"We must raise the tax revenue to defend (the expected aggregate decline of resources). I know many people won't like this. But I think, I can summon the courage to make the statement," home minister P Chidambaram said at a function of All India Management Association in New Delhi
New Delhi: Home minister P Chidambaram, who as finance minister had slashed taxes, today suggested that rich should be taxed more even though 'many people' would not like the idea, reports PTI.
"We must raise the tax revenue to defend (the expected aggregate decline of resources). I know many people won't like this. But I think, I can summon the courage to make the statement," he said addressing a function of All India Management Association here.
Mr Chidambaram as the finance minister between May 2004 and November 2008 had slashed taxes and was credited with presenting a 'dream budget' in the initial years of his tenure in the finance ministry.
"I am (was) the finance minister who slashed your tax rates. Therefore ... you must be prepared to pay higher tax rates, especially the rich must be prepared to pay higher tax," he said.
The home minister said in Europe rich people were getting together to say, "please tax us more."
His suggestion is also in line with the move by US president Barack Obama who has proposed to tax rich for taking the American economy out of the financial troubles.
"Certainly this is not the place, nor I am the person to say what tax should be raised. But we should seriously consider how to raise the tax revenue of the country," Mr Chidambaram said, even as preparations for the next Budget (2012-13) have started.
Mr Chidambaram said that according to the Approach Paper (12th Plan), tax revenue is expected to rise from 7.4% in the current year to 8.9% next year and the non-tax revenue is expected to decline.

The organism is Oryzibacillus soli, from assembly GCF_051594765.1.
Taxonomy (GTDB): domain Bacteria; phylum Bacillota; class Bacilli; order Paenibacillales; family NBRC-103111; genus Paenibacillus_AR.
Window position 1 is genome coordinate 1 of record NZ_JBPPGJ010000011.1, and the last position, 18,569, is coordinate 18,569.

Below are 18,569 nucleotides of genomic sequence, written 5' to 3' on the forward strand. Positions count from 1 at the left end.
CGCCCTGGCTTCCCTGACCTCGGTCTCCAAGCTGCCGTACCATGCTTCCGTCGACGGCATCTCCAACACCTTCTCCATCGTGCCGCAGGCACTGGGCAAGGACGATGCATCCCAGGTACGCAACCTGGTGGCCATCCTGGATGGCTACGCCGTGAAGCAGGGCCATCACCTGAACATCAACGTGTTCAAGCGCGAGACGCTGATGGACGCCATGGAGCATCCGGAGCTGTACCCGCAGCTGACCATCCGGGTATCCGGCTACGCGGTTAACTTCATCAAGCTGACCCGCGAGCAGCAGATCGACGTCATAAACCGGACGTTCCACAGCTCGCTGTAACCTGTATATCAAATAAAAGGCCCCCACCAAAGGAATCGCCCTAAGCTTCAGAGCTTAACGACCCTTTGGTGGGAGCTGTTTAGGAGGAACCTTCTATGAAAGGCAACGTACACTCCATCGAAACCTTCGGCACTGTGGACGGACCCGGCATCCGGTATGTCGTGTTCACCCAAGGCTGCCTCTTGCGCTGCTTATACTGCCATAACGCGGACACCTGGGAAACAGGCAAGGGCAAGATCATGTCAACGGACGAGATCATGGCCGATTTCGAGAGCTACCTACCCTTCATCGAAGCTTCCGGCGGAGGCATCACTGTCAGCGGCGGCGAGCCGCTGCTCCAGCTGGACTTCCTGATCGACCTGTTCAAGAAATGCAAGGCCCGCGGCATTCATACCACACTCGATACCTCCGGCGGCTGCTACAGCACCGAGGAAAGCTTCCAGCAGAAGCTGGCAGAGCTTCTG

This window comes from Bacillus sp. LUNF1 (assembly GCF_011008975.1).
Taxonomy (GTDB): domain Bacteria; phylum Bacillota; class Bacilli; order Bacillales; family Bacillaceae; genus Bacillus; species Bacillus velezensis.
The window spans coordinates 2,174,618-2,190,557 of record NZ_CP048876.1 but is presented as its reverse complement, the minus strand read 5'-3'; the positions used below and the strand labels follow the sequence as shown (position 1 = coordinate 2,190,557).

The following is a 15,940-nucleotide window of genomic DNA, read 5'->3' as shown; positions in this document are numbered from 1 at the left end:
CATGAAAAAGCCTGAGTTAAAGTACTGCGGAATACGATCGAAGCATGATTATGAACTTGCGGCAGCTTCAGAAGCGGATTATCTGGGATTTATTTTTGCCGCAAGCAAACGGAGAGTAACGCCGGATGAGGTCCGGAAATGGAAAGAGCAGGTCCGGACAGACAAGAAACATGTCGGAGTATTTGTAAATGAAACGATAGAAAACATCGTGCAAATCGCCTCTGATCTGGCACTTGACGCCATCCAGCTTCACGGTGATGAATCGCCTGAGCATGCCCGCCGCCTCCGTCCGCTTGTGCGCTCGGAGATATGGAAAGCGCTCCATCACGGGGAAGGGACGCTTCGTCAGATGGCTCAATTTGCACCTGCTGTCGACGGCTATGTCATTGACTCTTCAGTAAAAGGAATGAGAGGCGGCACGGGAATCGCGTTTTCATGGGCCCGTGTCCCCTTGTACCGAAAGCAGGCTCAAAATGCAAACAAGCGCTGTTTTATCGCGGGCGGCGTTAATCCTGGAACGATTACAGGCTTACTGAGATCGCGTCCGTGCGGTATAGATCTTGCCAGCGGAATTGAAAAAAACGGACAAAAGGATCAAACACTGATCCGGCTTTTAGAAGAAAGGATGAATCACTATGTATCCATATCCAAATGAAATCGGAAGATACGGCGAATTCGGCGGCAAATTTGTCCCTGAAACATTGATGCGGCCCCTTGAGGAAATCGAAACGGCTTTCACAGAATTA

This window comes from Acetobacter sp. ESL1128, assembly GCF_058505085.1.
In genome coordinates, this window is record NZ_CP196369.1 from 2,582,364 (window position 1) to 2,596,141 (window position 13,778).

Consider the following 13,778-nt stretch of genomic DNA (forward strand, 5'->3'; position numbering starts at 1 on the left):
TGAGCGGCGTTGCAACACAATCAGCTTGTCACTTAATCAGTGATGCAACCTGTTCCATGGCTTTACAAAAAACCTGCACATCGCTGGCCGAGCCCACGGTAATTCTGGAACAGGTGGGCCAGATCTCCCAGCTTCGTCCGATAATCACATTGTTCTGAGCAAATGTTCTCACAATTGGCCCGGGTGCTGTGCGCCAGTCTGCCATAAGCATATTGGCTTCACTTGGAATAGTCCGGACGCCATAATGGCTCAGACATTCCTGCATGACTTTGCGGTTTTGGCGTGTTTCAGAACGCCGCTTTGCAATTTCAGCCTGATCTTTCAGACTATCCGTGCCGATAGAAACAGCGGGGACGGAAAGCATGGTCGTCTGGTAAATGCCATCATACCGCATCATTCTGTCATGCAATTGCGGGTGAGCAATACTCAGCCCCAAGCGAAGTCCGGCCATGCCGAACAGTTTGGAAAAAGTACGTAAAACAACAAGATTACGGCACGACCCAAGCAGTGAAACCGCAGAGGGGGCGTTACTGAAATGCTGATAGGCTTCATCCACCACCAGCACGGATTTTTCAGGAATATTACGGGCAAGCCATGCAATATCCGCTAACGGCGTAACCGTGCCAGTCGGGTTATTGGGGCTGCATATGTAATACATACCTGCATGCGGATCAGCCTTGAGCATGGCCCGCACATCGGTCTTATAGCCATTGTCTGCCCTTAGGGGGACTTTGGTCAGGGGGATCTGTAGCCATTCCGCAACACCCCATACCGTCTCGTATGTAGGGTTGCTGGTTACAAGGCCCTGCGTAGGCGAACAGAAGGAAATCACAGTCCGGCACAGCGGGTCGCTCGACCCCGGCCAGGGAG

But, he said, 'the worrying part' is aggregate resources, that include tax revenue, non-tax revenue, non-debt capital revenue and borrowings, are expected to decline from 14% in the current year (2011-12) to 13.11% as a percentage of the gross domestic product (GDP).
The home minister said while the actual difference would be marginal because of larger GDP, as a percentage of GDP, aggregate resources would decline.
The Calcutta High Court held that if Tata Motors, which had shifted its Nano car plant from Singur to Sanand in Gujarat alleging political unrest, makes the application for compensation, the district judge would have to dispose it within six months
Kolkata: The Calcutta High Court today upheld as constitutional and valid the Singur Land Rehabilitation and Development Act, 2011 by which the West Bengal government vested the land leased to Tata Motors (TML), reports PTI.
Justice IP Mukerji, while upholding the validity of the Act, directed that compensation be paid to TML if it makes an application for it while noting that the district judge of Hooghly should determine the amount of compensation to be paid.
It held that if TML, which had shifted its Nano car plant from Singur to Sanand in Gujarat alleging political unrest, makes the application for compensation, the district judge would have to dispose it within six months.
Justice Mukerji stayed the application of the order till 2nd November to give the parties a fair chance to appeal before a higher court, if aggrieved with the order.